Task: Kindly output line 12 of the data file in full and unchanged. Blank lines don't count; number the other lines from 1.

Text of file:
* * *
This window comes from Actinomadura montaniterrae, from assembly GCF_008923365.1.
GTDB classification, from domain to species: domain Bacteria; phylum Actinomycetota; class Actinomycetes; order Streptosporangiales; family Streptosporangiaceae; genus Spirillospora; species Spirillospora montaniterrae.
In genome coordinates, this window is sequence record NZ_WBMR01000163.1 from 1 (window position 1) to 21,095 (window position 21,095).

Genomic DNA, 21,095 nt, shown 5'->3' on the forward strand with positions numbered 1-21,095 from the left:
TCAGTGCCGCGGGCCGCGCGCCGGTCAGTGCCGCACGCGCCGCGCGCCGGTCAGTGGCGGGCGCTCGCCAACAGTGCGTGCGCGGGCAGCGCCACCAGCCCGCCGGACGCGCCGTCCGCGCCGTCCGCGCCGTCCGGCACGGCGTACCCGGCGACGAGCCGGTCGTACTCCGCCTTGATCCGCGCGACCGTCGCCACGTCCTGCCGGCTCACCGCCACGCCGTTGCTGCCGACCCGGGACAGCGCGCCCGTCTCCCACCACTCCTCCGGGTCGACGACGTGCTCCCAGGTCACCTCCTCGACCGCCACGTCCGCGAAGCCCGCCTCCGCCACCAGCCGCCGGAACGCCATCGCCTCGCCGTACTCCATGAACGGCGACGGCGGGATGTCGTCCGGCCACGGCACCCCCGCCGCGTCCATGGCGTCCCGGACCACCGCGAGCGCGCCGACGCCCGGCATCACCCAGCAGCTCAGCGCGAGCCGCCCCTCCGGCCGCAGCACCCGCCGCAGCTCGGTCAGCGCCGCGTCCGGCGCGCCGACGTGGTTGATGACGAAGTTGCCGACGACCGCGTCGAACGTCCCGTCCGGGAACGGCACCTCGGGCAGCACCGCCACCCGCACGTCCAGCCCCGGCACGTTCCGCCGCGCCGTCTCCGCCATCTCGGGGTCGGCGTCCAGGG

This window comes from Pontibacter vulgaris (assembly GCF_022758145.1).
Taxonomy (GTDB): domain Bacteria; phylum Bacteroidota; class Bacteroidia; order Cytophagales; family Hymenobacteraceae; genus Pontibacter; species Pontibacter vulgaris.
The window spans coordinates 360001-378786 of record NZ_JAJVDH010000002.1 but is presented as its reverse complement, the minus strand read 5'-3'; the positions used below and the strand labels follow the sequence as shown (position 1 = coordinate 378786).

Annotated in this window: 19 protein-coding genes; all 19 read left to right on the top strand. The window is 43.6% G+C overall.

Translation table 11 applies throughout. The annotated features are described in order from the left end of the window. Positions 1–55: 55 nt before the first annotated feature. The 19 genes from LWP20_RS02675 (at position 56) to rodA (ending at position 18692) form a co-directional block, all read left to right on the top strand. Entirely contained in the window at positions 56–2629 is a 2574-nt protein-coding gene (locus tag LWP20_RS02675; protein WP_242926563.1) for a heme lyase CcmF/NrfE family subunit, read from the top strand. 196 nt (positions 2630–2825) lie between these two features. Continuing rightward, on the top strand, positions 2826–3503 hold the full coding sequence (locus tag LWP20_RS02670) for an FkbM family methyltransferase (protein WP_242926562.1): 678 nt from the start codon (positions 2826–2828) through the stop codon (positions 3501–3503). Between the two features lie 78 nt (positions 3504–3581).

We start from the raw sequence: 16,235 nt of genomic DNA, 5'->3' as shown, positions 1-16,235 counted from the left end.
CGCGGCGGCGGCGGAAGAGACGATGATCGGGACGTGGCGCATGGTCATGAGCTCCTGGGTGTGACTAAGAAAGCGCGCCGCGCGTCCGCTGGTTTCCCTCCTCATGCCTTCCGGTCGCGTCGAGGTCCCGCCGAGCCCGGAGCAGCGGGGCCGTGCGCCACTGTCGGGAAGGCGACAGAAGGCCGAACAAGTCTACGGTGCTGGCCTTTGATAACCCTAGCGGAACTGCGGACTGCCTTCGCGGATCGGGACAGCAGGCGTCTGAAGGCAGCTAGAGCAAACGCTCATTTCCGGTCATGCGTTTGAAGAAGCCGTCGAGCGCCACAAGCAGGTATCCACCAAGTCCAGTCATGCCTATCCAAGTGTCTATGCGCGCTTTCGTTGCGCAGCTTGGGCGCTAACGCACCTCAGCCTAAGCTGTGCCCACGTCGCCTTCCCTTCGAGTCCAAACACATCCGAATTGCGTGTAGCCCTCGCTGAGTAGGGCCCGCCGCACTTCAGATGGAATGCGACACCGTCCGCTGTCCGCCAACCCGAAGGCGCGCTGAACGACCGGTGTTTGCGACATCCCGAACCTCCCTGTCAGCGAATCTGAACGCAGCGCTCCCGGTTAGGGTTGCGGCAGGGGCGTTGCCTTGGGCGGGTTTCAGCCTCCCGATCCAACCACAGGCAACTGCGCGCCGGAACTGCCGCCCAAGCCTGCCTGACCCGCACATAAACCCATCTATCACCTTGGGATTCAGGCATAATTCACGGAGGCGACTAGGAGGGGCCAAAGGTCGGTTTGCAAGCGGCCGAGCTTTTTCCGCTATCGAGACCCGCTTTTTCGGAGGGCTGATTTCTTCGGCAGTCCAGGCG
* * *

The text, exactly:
CGCGGCGGCGGCGGAAGAGACGATGATCGGGACGTGGCGCATGGTCATGAGCTCCTGGGTGTGACTAAGAAAGCGCGCCGCGCGTCCGCTGGTTTCCCTCCTCATGCCTTCCGGTCGCGTCGAGGTCCCGCCGAGCCCGGAGCAGCGGGGCCGTGCGCCACTGTCGGGAAGGCGACAGAAGGCCGAACAAGTCTACGGTGCTGGCCTTTGATAACCCTAGCGGAACTGCGGACTGCCTTCGCGGATCGGGACAGCAGGCGTCTGAAGGCAGCTAGAGCAAACGCTCATTTCCGGTCATGCGTTTGAAGAAGCCGTCGAGCGCCACAAGCAGGTATCCACCAAGTCCAGTCATGCCTATCCAAGTGTCTATGCGCGCTTTCGTTGCGCAGCTTGGGCGCTAACGCACCTCAGCCTAAGCTGTGCCCACGTCGCCTTCCCTTCGAGTCCAAACACATCCGAATTGCGTGTAGCCCTCGCTGAGTAGGGCCCGCCGCACTTCAGATGGAATGCGACACCGTCCGCTGTCCGCCAACCCGAAGGCGCGCTGAACGACCGGTGTTTGCGACATCCCGAACCTCCCTGTCAGCGAATCTGAACGCAGCGCTCCCGGTTAGGGTTGCGGCAGGGGCGTTGCCTTGGGCGGGTTTCAGCCTCCCGATCCAACCACAGGCAACTGCGCGCCGGAACTGCCGCCCAAGCCTGCCTGACCCGCACATAAACCCATCTATCACCTTGGGATTCAGGCATAATTCACGGAGGCGACTAGGAGGGGCCAAAGGTCGGTTTGCAAGCGGCCGAGCTTTTTCCGCTATCGAGACCCGCTTTTTCGGAGGGCTGATTTCTTCGGCAGTCCAGGCG